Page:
When it seems as if the best of times have been turned into the worst of times there just may be a silver lining that achieves a happy ending. Silver Fox Advisors and are available to put their expertise and years of real-world business experiences to help you work through your problems.

Financial Restructuring

Financial Restructuring

COMPANY

Two partners (“Owners”) of a small Houston Company, with $2.0 Million of annual sales and well respected in their trade, found themselves with a severe Internal Revenue Service Problem. 

PROBLEM ENCOUNTERED

Company sales had been stable for several years while overhead continued to grow. Benefits for employees were consistently increased even though margins were narrowing and other overhead costs were increasing. The Owners drew out almost all remaining earnings for their personal salaries. Rising costs and some economic downturn aggravated the cash flow problem and the equity portion of the balance sheet was negative.

Serious problems occurred when the Owners decided to defer the deposit of employee withholding tax for several quarters. The IRS promptly advised them that it was not the Company’s money and that the IRS wanted it now (plus interest and penalties).The payroll tax problem was some $125,000 and growing substantially.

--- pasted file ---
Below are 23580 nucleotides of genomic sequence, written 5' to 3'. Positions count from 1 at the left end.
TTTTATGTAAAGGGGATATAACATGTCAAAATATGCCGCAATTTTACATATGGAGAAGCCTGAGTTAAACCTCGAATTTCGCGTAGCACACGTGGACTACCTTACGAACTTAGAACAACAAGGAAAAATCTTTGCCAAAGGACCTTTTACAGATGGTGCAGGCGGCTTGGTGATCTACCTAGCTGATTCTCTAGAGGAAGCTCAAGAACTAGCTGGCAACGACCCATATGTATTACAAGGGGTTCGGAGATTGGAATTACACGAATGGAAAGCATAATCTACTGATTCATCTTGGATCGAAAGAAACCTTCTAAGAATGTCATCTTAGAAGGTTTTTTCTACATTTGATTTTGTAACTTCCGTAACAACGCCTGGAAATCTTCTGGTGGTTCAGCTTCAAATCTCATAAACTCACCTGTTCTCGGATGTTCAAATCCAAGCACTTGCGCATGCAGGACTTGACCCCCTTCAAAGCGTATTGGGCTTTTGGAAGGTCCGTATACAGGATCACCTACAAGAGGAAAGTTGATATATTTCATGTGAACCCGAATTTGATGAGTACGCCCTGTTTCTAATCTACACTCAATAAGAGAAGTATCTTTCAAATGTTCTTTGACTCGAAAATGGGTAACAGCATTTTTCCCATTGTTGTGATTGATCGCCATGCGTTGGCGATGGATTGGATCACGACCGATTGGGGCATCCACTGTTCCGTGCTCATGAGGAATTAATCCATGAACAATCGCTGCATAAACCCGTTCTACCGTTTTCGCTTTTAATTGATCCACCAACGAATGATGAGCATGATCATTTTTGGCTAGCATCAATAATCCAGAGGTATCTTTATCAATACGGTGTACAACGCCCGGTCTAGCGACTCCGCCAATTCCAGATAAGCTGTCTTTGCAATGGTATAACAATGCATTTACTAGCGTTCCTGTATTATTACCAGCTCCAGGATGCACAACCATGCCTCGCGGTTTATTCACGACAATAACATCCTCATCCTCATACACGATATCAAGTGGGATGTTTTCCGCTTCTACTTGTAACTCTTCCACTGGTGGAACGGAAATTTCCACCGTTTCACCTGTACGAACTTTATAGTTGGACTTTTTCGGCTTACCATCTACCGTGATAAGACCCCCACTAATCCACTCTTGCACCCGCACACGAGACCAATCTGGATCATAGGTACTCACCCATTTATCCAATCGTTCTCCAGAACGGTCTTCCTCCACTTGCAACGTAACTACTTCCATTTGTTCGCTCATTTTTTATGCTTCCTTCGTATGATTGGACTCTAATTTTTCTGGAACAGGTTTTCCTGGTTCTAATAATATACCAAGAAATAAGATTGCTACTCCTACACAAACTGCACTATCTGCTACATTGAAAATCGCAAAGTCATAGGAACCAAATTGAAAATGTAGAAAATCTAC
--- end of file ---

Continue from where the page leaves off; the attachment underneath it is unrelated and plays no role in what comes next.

SILVER FOX ADVISOR INVOLVEMENT

The Owners decided to seek help and called on their local bank for expansion of their line of credit. Due to earnings history, minimal capital, lack of collateral cushion & the IRS problem, the bank was not willing to help. They visited a second bank, then another, and another. Each time, they went away “empty-handed.” The bankers proclaimed their commitment to the local business; however, none was willing to make a loan. The cause seemed hopeless. 

Then, someone advised the Owners to call the Silver Fox Advisors to assist them in resolving the financial dilemma. All too often, small companies “knock” themselves out trying to get bank financing. Bankers play it by the book, and even healthy and promising companies can fail to measure up to a bank’s financial tests, such as a strong debt-to-worth ratio. The point is – If you don’t have the numbers, you don’t get the money!